Parting at the Pulpit

Adios. See you later. Goodbye folks. I’m outta here!

However you choose to say it, your farewell talk is the last talk you’ll be giving in your ward for quite some time. So let’s leave on a good note and write a talk that will strengthen, empower and bless all who attend Sacrament Meeting that day.

The Process of Your Address

What’s the purpose of your talk?

  • A member of the bishopric will either give you a topic to speak on or ask you to select one yourself. Typically you’ll have 10-20 minutes to share a message about this specific subject.

Think First.

  • Ponder on the goal of your talk. Ask questions like these to help you focus:

    • How do I want people to feel?
    • How does it relate to my audience?
    • What is the specific message of this topic?
    • How can I involve missionary work in my talk?
    • How does it relate to missionary work?

Study & Outline

  • Main Ideas. Create an outline beginning with a bulleted list of 3-5 main ideas that relate to your topic.

  • After you’ve written down these points, add more content to each main idea. Here is a list of references below to help you solidify your message for each point.

    • Pray for inspiration.
    • Write down scriptures that relate to each point.
    • Find talks and references from prophets and other general authorities that can be used to support each topic.
    • Record a personal experience that relates to the topic.
    • Answer these questions,
    • “How does this main point relate to missionary work?”
    • “How will this point benefit me as a missionary?”

This outline will help you articulate your message. You won’t necessarily need to express all the information you’ve written down, but it will be a guideline for you, and a resource of additional information to share if there is extra time to fill.

  • The more you prepare, the more confident you’ll feel about the message Heavenly Father wants you to share. He counsels in the Doctrine and Covenants, “Seek not to declare my word, but first seek to obtain my word, and then shall your tongue be loosed; then, if you desire, you shall have my Spirit and my word…” (Doctrine and Covenants 11:21). It is important to Him that we study and learn all that we can before sharing this gospel principle.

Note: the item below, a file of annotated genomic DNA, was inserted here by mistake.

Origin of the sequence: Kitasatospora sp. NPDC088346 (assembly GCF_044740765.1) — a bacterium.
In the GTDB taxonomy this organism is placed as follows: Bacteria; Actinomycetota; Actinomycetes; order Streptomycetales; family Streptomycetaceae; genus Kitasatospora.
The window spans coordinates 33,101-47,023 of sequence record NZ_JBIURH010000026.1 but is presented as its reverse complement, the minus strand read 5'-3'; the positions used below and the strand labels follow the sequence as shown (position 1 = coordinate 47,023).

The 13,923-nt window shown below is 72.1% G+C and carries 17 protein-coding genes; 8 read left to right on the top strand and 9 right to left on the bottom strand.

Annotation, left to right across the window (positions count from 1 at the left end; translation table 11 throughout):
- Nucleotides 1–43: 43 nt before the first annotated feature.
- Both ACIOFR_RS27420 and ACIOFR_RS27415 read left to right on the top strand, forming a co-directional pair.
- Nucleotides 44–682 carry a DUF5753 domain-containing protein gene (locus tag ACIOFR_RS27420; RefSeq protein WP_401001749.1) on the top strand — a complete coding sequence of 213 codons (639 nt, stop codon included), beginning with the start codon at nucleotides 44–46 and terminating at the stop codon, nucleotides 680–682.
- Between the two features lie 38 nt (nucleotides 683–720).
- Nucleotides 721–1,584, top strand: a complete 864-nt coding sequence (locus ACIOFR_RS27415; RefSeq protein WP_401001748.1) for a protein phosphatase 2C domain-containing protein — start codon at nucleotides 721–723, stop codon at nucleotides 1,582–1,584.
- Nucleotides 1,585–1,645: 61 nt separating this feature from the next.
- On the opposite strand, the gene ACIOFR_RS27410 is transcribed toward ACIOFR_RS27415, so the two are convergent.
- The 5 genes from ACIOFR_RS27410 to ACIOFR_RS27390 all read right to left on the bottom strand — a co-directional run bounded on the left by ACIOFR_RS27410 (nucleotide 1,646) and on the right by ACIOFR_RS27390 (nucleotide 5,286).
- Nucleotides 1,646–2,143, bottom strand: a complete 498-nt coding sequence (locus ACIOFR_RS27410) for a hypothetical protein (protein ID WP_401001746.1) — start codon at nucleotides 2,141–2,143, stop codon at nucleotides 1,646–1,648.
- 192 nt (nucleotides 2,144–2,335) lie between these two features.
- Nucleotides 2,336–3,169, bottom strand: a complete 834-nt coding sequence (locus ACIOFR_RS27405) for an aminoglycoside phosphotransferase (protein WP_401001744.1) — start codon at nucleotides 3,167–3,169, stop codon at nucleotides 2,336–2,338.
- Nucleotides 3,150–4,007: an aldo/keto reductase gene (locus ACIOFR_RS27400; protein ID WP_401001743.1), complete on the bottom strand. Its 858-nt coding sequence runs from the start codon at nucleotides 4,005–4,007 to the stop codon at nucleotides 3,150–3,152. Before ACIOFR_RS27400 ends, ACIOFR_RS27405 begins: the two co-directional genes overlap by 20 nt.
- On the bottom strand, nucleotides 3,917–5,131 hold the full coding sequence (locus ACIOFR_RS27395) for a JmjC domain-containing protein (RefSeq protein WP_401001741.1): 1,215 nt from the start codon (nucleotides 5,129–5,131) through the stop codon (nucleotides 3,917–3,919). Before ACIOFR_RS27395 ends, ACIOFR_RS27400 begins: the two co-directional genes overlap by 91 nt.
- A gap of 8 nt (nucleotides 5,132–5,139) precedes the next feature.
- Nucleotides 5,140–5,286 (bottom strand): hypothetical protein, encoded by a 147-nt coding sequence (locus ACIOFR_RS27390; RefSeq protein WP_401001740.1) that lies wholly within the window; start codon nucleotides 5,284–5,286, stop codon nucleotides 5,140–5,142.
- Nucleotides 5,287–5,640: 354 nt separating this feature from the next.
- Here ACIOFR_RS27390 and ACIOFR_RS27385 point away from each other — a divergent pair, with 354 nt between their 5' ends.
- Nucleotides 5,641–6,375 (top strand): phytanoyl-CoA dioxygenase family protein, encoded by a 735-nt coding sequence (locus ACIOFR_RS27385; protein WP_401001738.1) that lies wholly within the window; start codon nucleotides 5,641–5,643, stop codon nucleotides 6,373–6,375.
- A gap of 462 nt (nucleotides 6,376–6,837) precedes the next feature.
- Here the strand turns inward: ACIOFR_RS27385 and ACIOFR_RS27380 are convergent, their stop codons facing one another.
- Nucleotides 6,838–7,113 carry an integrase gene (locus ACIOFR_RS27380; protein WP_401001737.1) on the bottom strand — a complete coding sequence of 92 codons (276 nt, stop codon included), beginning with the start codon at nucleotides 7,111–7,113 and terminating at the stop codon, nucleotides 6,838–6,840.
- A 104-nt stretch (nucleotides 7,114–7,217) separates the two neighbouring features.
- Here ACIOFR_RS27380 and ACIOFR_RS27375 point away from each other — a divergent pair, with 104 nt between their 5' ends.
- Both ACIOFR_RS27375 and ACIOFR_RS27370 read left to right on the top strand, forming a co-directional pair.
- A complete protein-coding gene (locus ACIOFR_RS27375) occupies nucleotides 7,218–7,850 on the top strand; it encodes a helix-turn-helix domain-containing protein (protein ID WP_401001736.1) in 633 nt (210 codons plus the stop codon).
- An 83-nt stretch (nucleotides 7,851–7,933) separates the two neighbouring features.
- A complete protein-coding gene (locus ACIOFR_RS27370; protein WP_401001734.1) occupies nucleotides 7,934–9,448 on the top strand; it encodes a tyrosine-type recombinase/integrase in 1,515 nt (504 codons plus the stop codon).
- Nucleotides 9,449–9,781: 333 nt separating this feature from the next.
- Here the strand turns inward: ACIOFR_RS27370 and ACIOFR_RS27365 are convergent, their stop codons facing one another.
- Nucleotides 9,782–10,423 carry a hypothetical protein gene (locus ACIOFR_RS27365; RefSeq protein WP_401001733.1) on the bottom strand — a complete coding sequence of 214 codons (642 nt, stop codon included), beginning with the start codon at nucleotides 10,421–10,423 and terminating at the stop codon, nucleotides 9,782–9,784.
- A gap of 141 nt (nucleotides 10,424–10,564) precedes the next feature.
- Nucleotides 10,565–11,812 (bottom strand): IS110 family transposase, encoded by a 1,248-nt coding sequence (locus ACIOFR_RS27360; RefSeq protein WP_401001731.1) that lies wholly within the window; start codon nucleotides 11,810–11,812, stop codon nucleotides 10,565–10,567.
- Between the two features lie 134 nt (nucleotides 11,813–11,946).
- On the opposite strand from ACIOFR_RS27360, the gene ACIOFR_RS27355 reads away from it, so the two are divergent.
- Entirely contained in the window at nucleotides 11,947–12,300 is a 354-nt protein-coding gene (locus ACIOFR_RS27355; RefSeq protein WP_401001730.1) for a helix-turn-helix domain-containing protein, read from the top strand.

Following the Spirit

  • These main points are essential to your farewell and emphasize your message, but like all missionary messages, the Spirit is the greatest teacher. Seek to have the Spirit with you as you are studying and preparing. If you prepare in this manner and ponder on these things, the Spirit will direct you in your farewell address. You may change a few “main points” last minute, or your outline may be the exact message your ward needs to hear. As you speak with this confidence in the Savior, all will feel the Spirit and be edified. In Doctrine and Covenants 84:18 it says, “Neither take ye thought beforehand what ye shall say; but treasure up in your minds continually the words of life, and it shall be given you in the very hour that portion that shall be meted unto every man.” As you diligently prepare with the Spirit, your message will align with His message.


  • Your testimony is the most important element of your talk. Your belief in the Gospel and in the service you’re about to commence shows confidence and loyalty to the Savior. Express your testimony. Share your feelings of your excitement to become a missionary, and your desire to serve the Lord. If time is running out, cut your talk down to bear your testimony.

Be Careful.  

There are a few suggestions I would remember when speaking.

  • Keep it simple.
    • Don’t use acronyms. LDS culture uses acronyms often. If you invite friends and family who are not members of the church, they will have a hard time understanding or feeling the spirit if they are focused on decoding all of the acronyms you mention throughout your talk.
    • Make it relatable to someone who has never attended our church.
  • Grateful
    • I’m sure there have been a lot of people you’d like to publicly thank. It is wise to thank these friends, teachers, mentors, etc. in general groups. There is a chance you could forget someone important and incredibly influential if you specifically thank individuals. You don’t want to hurt anyone’s feelings.
    • Also, the pulpit usually isn’t the place to specifically thank individuals. Remember your farewell talk is to share your message and edify your ward family and visitors.
  • Time
    • Don’t speak to the allotted time you’ve been given, but the time that you have left.
    • Many times you’ll be asked to prepare a talk that is around 15-20 minutes. If you stand up to find yourself with 10 minutes remaining, condense your talk to the adjusted time frame. If that means you only have time to share your testimony, that’s okay. If you omit a “main point” or two, that’s fine as well.

You will have at least 10 minutes of undivided attention to be a witness of the Savior. Take the needed time to prepare. Invite nonmember friends and family members to participate in this Sacrament Meeting. It will be a great opportunity for them to feel of your Missionary Spirit. Your parting message and testimony will be a strength and inspiration to many. Study out your topic, write with confidence and follow the Spirit.

For more thoughts, visit:
How to Give a Powerful Farewell Talk
It’s Not Goodbye, It’s See You Later